Frederick still helps Cowboys in year lost to nerve disorder
FRISCO, Texas (AP) — Travis Frederick at first stayed engaged with his teammates because the Dallas Cowboys center wasn’t sure how long he would be out with a neurological disorder diagnosed during training camp.
By the time new offensive line coach Marc Colombo offered him a headset after Colombo was promoted as part of a midseason change, Frederick figured, “What the heck.” And by then, it had become increasingly clear the four-time Pro Bowler was unlikely to play this year.
Now Frederick has a completely different view of the sideline with the Cowboys on the verge of making the playoffs without the 2016 All-Pro, and an offseason plan to return to the field now that he’s mostly over the effects of Guillain-Barre syndrome.
“I feel like I have been at least able to lend some of my knowledge and experience for some of the guys that haven’t played nearly as much,” Frederick said. “It’s been good having another set of eyes. I didn’t realize how difficult it is to watch five guys play at the same time and be able to help.”
Frederick will have the headset again Sunday when the Cowboys (8-6) try to wrap up the NFC East title, which they can do by beating Tampa Bay (5-9) at home.
The 27-year-old’s immediate football future has been uncertain the past four months , since he finally got an answer to why he was experiencing what felt like football “stinger” injuries in his upper body during camp in California.
Guillain-Barre is an auto-immune disease that attacks nerves and leads to weakness in various parts of the body. Frederick said his case was detected early , which helped avoid some of the severe symptoms that can include paralysis and difficulty breathing.
Even with the expected full recovery, Frederick knew getting back in football shape would take weeks, at a minimum. All along, he wanted to do what he could in meetings and sideline chats.
Frederick has always been in charge of the line calls, pretty much from the moment he stepped in as a rookie starter in 2013 and went on to play the first 83 games of his career, playoffs included. Still, the view with the headset has surprised him.
“It was definitely an eye-opening experience trying to understand how much was happening during a game and how difficult it is for, like the coordinator to be able to call those plays that quickly,” Frederick said. “You don’t think about it when you’re watching the game. It just flows.”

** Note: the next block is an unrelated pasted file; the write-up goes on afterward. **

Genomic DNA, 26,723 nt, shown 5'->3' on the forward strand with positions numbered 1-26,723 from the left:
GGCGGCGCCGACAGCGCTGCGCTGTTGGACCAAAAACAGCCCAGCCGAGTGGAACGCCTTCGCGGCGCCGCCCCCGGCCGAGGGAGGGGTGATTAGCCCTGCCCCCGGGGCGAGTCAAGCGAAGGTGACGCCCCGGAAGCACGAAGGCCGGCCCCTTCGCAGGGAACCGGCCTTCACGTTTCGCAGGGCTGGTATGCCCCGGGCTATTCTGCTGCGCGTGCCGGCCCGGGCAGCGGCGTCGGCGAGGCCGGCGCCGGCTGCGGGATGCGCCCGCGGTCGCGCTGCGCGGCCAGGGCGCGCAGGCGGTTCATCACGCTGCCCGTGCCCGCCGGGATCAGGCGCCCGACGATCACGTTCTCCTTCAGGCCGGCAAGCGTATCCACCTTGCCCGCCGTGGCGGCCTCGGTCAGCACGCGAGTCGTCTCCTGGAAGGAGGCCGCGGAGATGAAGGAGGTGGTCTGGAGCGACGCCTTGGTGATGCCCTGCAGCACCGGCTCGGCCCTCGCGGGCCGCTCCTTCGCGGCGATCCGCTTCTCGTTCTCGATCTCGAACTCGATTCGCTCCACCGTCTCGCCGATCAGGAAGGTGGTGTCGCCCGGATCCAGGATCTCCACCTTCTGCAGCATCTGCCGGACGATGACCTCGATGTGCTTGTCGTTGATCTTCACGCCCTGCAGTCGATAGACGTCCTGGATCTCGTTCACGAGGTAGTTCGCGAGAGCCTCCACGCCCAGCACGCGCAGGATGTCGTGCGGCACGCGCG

The “quasi-coaching role,” as Frederick put it, hasn’t changed his long-range outlook much, with five years remaining on the contract he signed in 2016. But he did get something out of a season that easily could have been classified as a lost cause.
“He’s been with us every step of the way, doing everything he can to get himself back,” coach Jason Garrett said. “He’s also really engaged with our guys. You talk about the job Marc Colombo has done with some of the guys who are playing, Travis has been a big part of that.”
Injuries are hampering the Dallas line again late in the season, with 2014 All-Pro right guard Zack Martin missing the first game of his five-year career against Indianapolis after aggravating a preseason knee injury two weeks ago in a win over Philadelphia.
Rookie Connor Williams began the season as the starting left guard before a knee injury opened a spot that Xavier Su’a-Filo kept with a solid performance as his replacement.
Williams re-entered the lineup in Martin’s spot, and Su’a-Filo missed part of last week’s 23-0 loss to the Colts after getting poked in the eye by teammate La’el Collins. Su’a-Filo was a full practice participant Thursday.
During the first half of the season — before other ailments starting hitting the line — the Dallas offense was inconsistent at best. The addition of receiver Amari Cooper in a trade helped boost production during a five-game winning streak.
All along, running back Ezekiel Elliott stayed in contention for his second NFL rushing title in three seasons. He has a 98-yard lead over Todd Gurley of the Los Angeles Rams with two games remaining.
Joe Looney has started all 14 games in Frederick’s place — one more start than the career backup had in his first six seasons combined. Looney said Frederick has been there with pointers on techniques and pass-blocking philosophies, among other things.
“It’s been good knowing that our goal always is to improve through the year,” Frederick said. “To see that this group is improving and has improved fairly steadily throughout the year, it’s sort of a proud moment, knowing that I couldn’t be out there but these guys are doing that and I’m doing what I can.”
Regardless, Frederick will happily trade the headset for a helmet in eight months.